I was so impressed by the tour that I decided to go back down for an actual sim ride and chose the MD-11.
I arrived at Alteon at about 7:30 am in the morning and went in. My flight instructor came to see me and took me to the MD-11 briefing room, where there was a schematic of the MD-11 cockpit. He explained to me how everything worked and what we were going to be doing.
Then we walekd over to the simulator. The MD-11, which I decided to refer to as HB-IWC, was sitting on runway 24 R at LAX in the day time. We stepped in and the instructor got the simulator ready.
In the meantime, I got comfortable in the left seat. We then readed the aircraft for take off. Set the flaps to 16 degrees and then I experienced what was one of the most amazing experiences of my life.
I advanced the throttles and heard the PW4000 engines spooling up. Slowly, the aircraft started to move forward down the runway. We began to gather speed and the first officer (instructor) called out 80 knots.
A few seconds later, the F/O called out V1, Rotate. I was so overcome by joy that I almost fainted, but I did manage to rotate the nose of the MD-11 up and we started to climb. The F/O raised the landing gear and we flew out over the ocean.
Raised the flaps and then climbed to 2,000 feet...I was doing all the flying by aligning the circle with the intersection of the two pink lines using the attitude indicator.
We eventually got up to 8,000 feet and then we started doing some turns. I was amazed by how smoothly and quickly the aircraft responded to my inputs. We then put the autopilot on and took some pictures.
Turned back towards LAX, intercepted the localizer and aligned the aircraft to runway 24 R. The aircraft received the glideslope and then the autopilot took us down to 200 feet above the runway.
At 200 feet, we disengaged the autopilot and I landed the aircraft on the runway. I had already armed the speed brakes so all we had to do was open the thrust reversers, which I didn't realize quite how difficult that was. You don't just pull those levers, you have to open the hole first...or something.
Anyway, then the instructor set the simulator back and we did the same thing, only thing is that this time we disengaged the autopilot at 400 feet.
This time, the plane started to get off center so I used the rudders to track it back to the runway's center line. The instructor was amazed by what a good job I did.
Same thing all over now this time came back to 2000 feet and let the autopilot off at 600 feet then landed.
And finally, disengaged it off at 800 feet and this time taxiied to the gate.
I had no idea how difficult it is to taxi an aircraft on the ground with that thing that controls the nose wheel. I didn't do a very good job of that.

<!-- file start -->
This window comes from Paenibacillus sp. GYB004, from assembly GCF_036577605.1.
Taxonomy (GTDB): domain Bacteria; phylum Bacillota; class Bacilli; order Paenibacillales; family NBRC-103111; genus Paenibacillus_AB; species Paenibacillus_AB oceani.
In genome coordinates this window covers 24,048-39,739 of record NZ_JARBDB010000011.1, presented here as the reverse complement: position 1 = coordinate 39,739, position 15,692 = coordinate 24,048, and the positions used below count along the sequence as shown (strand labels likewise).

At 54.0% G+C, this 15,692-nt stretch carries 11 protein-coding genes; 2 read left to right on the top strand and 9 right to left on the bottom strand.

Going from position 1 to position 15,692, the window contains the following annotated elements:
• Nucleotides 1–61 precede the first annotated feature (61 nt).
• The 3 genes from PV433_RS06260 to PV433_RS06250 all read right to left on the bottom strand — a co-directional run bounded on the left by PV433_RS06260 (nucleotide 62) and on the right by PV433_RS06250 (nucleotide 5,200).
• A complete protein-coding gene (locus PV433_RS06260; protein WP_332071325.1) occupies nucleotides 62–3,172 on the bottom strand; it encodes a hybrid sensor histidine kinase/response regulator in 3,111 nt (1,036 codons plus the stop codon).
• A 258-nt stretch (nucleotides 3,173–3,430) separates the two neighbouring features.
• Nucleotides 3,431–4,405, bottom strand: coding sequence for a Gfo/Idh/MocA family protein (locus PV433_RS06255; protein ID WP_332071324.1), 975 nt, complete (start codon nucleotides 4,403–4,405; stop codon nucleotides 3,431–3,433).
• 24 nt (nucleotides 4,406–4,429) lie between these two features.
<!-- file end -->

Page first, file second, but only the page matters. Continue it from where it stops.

All in all it was a phenomenal experience and I encourage anyone that has the chance to try out flying in a simulator (unless you're a pilot and can do the real thing). But for now, I have a special bond with the MD-11 and in fact have the photo of a Varig MD-11 cockpit (PP-VQI) as my desktop background.
AirxLiban From Lebanon, joined Oct 2003, 4491 posts, RR: 55 Reply 4, posted (8 years 5 months 3 weeks 3 days 3 hours ago) and read 3974 times:
indeed it was an awesome experience.
the graphics on the MD-11 simulator weren't that fantastic. i mean if i were to faint and then get up again and look out the window i would know that i am not in a real airplane.
but i had a look inside the 717 simulator (commissioned in 1999), which is the newest one Alteon has in Long Beach and the graphics did look much, much better. I only saw it on at night but there if i were to faint and wake i believe that i might think i was in a real plane.
AirxLiban From Lebanon, joined Oct 2003, 4491 posts, RR: 55 Reply 7, posted (7 years 10 months 1 week 5 days 20 hours ago) and read 2625 times:
Quoting RodNav (Reply 6): And at the same time I began to realise that I'm actually not that far away from Long Beach, which now makes me wonder just how easy is it to rent one of those sims? and what are the hourly rates?
Are there any special qualifications required? or can any civilian hop into the simulators?
Hi Rod...sorry I didn't check this thread for a while. Yeah anyone can go on these simulators, i think its $100 for an hour, $150 for two or something. MidnightMike (a.net member) is the one who set it up for me and there are no qualifications required, its just for fun. And I had a great time!
Definitely talk to MidnightMike about it, or also send me an email via the profile, i can give u more info about it and midnightmike's email.
SA006 From South Africa, joined Sep 2003, 1883 posts, RR: 56 Reply 8, posted (7 years 10 months 1 week 5 days 8 hours ago) and read 2568 times:
Great report man! Looks like alot of fun! I can relate to what you are saying because April this year , got a flip on SAA's A340-600 Simulator. Now that blew me away! The graphics were amazing! Flying at night through storm cloud with no visibilty and alot of turbulence , I could've sworn I was in an A340-600 for a second Have a pic in the database but I don't want to post a shameless plug
Would like to try a sim with a yoke though , the airbus sidestick takes some getting used to.
Quoting AirxLiban (Thread starter): I had no idea how difficult it is to taxi an aircraft on the ground with that thing that controls the nose wheel. I didn't do a very good job of that.
SA006 From South Africa, joined Sep 2003, 1883 posts, RR: 56 Reply 10, posted (7 years 10 months 1 week 5 days 3 hours ago) and read 2518 times:
The flight I got was for free(We know SAA's A340-600 training captain personally) , an hour in the simulator flying a long circuit around Cape Town. Unfortunately , didn't get to fly with the captain but had some a nice conversation with the Airbus technician who was sitting in the captains seat. (I opted for the F/O seat since I am right handed , thus finding it easier to control the joystick)